Aquatic Crinum

Kipp McMichael
Tue, 08 Mar 2011 20:34:12 PST

  Aquatic crinums need more than just gravel (or rockwool). As opposed to many aquatic plants that can largely subsist off what they absorb through their foliage, aquatic crinums have an extensive root system and need soil (or a nutrient-providing substrate more generally). I've had good success using 3-4 inches of plain old topsoil under a thin layer of sand and an inch or so of gravel (the sand and gravel function merely to keep the soil from being disturbed by water flow). Place the bottom of the bulbs at the top of the soil and beneath the gravel. If your water stays in the upper 70's I think that's warm enough. Basically, grow these plants like you would any land based plant. Would you try to grow a garden crinum in nothing but gravel or rockwool and expect it to thrive?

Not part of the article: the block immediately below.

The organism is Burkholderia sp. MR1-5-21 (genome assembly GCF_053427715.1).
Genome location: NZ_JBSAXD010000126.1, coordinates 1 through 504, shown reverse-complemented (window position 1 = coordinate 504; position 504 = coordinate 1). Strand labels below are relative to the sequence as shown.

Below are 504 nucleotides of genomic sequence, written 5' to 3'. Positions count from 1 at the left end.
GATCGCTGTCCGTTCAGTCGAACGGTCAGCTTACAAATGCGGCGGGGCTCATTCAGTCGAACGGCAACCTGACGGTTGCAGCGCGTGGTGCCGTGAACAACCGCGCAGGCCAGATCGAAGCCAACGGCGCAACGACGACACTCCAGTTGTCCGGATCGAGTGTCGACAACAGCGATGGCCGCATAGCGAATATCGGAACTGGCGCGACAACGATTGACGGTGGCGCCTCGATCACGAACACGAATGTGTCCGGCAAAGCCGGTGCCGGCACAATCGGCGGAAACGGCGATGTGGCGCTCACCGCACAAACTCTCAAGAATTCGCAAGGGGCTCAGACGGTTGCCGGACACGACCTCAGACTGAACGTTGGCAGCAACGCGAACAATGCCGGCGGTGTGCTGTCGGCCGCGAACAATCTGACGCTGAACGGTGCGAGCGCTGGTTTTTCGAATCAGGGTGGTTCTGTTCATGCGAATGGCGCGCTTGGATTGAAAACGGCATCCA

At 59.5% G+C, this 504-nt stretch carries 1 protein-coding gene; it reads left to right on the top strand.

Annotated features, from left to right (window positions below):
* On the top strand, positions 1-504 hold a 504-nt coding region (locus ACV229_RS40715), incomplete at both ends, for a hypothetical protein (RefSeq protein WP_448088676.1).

You might also want to try aquatic plant fertilizers. A submersed setting maximizes leeching of soil nutrients so even if you use soil initially, you'll need to start supplemental feeding eventually.


> From:
> Date: Tue, 8 Mar 2011 22:51:53 -0500
> To:
> Subject: [pbs] Aquatic Crinum
> Can aquatic Crinum be converted, partially or wholly, to non-aquatic  
> culture?  If so, how?  If not, what is the best culture for long-term  growth?  
> Mine only seem to last about one year before slowly dying back and  then just 
> never coming back to life...and then they just seem  to disappear.  They 
> never bloom, but initially grow very well.   No fish, a few small snails but I 
> remove the bulk of them when there seems to be  too many.  I don't have a 
> heater in the tank, but the room temperature  is warm:  70s - 80s F during 
> the day, with about a 10-degree drop at  night.  Plenty of light!  They are 
> secured in the gravel if they are  loose bulbs, otherwise they are in the 
> small plastic pots filled with foam-like  material.  There are a few other 
> aquatic plants in the tank with them,  nothing special as they are all easily 
> obtained at pet stores, but have become  more interesting to me than the fish; 
> the aquatic plants are residual from my  "fish days."  Any suggestions would 
> be greatly appreciated!  
> --Jerry Lehmann
> Olathe, KS
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